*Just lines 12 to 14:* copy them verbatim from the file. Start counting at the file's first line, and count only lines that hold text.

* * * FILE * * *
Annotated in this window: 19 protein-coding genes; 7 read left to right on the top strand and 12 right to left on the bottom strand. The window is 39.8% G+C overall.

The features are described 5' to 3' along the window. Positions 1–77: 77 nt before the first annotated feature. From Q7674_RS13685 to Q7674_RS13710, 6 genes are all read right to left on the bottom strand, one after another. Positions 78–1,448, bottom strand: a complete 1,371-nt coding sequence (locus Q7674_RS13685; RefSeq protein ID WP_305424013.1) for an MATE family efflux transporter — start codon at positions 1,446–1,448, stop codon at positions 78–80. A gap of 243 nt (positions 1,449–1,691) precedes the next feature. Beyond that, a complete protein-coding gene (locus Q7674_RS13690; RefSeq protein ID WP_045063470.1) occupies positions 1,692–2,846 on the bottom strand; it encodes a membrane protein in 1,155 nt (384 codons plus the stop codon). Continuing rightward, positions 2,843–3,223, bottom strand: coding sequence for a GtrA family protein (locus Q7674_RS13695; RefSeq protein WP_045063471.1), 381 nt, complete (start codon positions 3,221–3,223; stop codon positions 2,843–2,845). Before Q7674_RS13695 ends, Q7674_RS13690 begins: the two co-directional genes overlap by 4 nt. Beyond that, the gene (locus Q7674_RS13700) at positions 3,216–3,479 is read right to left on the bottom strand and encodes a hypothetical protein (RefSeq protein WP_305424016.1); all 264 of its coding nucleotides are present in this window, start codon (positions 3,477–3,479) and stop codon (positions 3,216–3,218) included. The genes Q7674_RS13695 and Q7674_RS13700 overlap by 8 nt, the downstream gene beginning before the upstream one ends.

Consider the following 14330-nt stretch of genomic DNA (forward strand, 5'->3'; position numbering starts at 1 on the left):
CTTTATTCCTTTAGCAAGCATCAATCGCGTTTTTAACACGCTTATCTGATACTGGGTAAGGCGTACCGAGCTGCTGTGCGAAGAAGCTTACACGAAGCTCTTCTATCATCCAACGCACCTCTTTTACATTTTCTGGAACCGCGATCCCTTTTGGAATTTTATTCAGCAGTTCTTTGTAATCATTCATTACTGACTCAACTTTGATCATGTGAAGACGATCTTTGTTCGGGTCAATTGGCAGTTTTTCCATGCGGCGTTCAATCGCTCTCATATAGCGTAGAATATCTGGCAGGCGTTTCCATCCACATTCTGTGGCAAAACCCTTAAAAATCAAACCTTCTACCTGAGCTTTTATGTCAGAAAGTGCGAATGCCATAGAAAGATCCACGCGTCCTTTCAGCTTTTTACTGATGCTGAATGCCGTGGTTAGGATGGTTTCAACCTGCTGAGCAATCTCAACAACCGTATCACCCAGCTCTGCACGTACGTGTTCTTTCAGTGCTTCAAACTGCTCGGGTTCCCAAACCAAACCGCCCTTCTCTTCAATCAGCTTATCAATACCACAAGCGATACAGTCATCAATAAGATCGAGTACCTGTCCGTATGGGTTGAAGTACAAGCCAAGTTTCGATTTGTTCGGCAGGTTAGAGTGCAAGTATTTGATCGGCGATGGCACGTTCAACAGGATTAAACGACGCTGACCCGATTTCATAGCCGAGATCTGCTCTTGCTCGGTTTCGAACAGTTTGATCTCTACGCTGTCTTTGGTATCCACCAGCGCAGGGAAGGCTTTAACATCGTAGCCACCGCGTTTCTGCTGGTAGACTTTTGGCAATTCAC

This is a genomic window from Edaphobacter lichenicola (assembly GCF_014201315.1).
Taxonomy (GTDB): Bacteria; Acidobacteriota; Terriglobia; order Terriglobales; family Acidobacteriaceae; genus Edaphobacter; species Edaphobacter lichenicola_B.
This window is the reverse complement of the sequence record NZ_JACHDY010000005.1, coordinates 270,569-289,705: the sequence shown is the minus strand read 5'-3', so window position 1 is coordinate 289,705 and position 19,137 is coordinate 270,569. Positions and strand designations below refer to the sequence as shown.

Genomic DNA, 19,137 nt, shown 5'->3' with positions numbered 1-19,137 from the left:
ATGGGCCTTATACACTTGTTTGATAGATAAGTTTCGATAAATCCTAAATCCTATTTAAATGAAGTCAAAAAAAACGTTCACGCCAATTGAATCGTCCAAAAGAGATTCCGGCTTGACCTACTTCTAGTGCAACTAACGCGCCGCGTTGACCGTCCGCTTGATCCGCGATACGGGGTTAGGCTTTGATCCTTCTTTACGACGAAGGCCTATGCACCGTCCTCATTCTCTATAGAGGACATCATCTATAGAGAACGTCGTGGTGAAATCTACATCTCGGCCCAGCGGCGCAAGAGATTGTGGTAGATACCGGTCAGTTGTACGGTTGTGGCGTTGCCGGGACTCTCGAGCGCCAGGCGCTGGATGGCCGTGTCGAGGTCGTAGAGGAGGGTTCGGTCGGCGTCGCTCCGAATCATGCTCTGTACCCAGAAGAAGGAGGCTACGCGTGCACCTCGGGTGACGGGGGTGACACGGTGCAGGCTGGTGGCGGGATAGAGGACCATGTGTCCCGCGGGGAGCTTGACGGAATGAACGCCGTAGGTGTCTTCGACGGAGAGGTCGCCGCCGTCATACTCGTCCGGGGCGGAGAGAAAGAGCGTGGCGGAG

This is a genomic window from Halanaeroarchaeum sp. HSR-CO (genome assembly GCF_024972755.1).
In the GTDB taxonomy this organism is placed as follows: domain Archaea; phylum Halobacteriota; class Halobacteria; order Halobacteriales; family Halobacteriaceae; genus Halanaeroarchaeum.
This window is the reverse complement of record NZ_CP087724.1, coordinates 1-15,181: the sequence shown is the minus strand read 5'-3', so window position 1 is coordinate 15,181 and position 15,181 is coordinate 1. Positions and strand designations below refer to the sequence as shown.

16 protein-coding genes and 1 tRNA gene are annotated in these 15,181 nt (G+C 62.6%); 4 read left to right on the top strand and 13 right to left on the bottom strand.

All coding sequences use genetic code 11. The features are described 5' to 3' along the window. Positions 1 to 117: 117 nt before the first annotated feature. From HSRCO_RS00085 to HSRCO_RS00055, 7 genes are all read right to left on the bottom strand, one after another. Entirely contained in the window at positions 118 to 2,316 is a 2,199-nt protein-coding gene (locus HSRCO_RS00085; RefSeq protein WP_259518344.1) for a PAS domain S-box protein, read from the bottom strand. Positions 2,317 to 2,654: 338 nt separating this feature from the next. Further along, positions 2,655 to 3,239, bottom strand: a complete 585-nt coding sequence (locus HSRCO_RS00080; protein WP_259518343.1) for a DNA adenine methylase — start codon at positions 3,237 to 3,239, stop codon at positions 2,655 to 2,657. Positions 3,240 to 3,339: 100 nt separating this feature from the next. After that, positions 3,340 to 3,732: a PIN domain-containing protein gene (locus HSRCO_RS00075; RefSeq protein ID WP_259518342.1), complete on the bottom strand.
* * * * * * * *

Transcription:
This window is the reverse complement of record NZ_CP087724.1, coordinates 1-15,181: the sequence shown is the minus strand read 5'-3', so window position 1 is coordinate 15,181 and position 15,181 is coordinate 1. Positions and strand designations below refer to the sequence as shown.

16 protein-coding genes and 1 tRNA gene are annotated in these 15,181 nt (G+C 62.6%); 4 read left to right on the top strand and 13 right to left on the bottom strand.

All coding sequences use genetic code 11. The features are described 5' to 3' along the window. Positions 1 to 117: 117 nt before the first annotated feature. From HSRCO_RS00085 to HSRCO_RS00055, 7 genes are all read right to left on the bottom strand, one after another. Entirely contained in the window at positions 118 to 2,316 is a 2,199-nt protein-coding gene (locus HSRCO_RS00085; RefSeq protein WP_259518344.1) for a PAS domain S-box protein, read from the bottom strand. Positions 2,317 to 2,654: 338 nt separating this feature from the next. Further along, positions 2,655 to 3,239, bottom strand: a complete 585-nt coding sequence (locus HSRCO_RS00080; protein WP_259518343.1) for a DNA adenine methylase — start codon at positions 3,237 to 3,239, stop codon at positions 2,655 to 2,657. Positions 3,240 to 3,339: 100 nt separating this feature from the next. After that, positions 3,340 to 3,732: a PIN domain-containing protein gene (locus HSRCO_RS00075; RefSeq protein ID WP_259518342.1), complete on the bottom strand.